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Back in 2016, I was chatting with David Cook during our broadcast backstage at The 58th GRAMMY Awards. That previous November I saw David headline Gramercy Theater, and hung out backstage with him and the legendary Steven Van Zandt after the show. Just a few months after, we were talking about the performance and Cook described to me why of his top 10 shows, at least half of the list is comprised of New York City dates.

“There’s just no pretense,” he explained. “If you’re bad, they’re going to let you know. And if you hit it, they’re going to let you know. I love that honesty.”

Later in the conversation, we were talking about Cook’s pending return to “American Idol,” the show that catapulted him to stardom. While he was in LA that week, Cook was taping a segment for the competition, which was in its final season on Fox. He mentioned running in to another “Idol” alum, Constantine Maroulis. So off the cuff, I asked Cook if he’d ever consider Broadway.

“They are some of the most grandiose productions, they’re amazing,” the singer said of the shows he attended. “If the opportunity came up and it was the right role, hell yeah I’d do it, for sure.”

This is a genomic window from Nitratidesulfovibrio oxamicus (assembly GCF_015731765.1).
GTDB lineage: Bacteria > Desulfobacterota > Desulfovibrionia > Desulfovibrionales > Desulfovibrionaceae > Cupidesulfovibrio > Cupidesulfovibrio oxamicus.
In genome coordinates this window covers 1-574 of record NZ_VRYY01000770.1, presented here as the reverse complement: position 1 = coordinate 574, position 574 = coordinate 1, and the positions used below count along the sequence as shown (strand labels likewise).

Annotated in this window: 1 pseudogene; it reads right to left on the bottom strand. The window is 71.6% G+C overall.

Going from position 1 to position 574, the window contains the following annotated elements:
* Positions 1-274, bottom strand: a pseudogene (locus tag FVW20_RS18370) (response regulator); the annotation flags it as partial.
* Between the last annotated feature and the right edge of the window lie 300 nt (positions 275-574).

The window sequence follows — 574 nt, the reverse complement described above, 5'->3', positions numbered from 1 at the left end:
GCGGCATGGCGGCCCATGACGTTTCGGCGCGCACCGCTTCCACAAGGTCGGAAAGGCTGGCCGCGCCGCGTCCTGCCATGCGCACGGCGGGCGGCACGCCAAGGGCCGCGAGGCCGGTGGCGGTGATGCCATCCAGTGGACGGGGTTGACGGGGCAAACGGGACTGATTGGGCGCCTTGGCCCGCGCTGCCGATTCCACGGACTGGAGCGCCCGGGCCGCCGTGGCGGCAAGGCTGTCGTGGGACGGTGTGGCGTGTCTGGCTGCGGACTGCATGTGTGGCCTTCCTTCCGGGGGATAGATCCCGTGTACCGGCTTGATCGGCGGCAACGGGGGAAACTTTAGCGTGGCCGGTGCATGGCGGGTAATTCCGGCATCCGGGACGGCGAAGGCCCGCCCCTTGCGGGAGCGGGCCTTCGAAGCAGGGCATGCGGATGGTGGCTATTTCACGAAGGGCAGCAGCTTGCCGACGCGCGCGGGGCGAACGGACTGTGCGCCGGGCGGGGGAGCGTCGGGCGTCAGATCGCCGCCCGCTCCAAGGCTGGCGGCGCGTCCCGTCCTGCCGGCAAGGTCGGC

About two years later, the opportunity came up and the role was right. Billboard broke the story on Thursday that Cook will make his Broadway debut in “Kinky Boots.” He’ll play the role of Charlie Price, the son of the factory owner who takes over his father’s business.

Cook’s run commences April 3 and goes through May 5. His new EP, “Chromance,” is out today (Friday).

A secret is safe with Long Island’s Hoodie Allen. Just ask his friend, Ed Sheeran.

“I knew for a little bit. I had to keep my mouth shut,” Allen said regarding Sheeran’s recent engagement to longtime girlfriend Cherry Seaborn. “I did a good job too; I think I passed the test of just zipping it up and not letting anyone know.”

There was no pun intended on Hoodie’s zipper comment, nor on his adjective use when describing the couple.

“It wasn’t that much of a shock because they’re perfect together,” the emcee, born Steven Markowitz, said. “I love them both so I was really happy.”

I ran in to Allen on the red carpet of The GRAMMYs outside of Madison Square Garden in Manhattan. The hip-hop artist, who was there alongside girlfriend Sadie Newman, took over Bulova’s Instagram Story for the award show weekend. Bulova is the official timepiece partner of The GRAMMY Awards; it was Allen’s first time attending the event.

“Overwhelming,” he responded when I asked what he thought of spectacle that is a GRAMMYs red carpet. “I don’t know (because) if it’s just cold out or the adrenaline but yeah, this is pretty cool.”

As for what is currently on the artist’s plate, he just wrapped a world tour in December and is currently working on his next mixtape. Allen noted that he’s been bouncing between the road and the studio so there could be both new music and concert dates in store for his fans this year.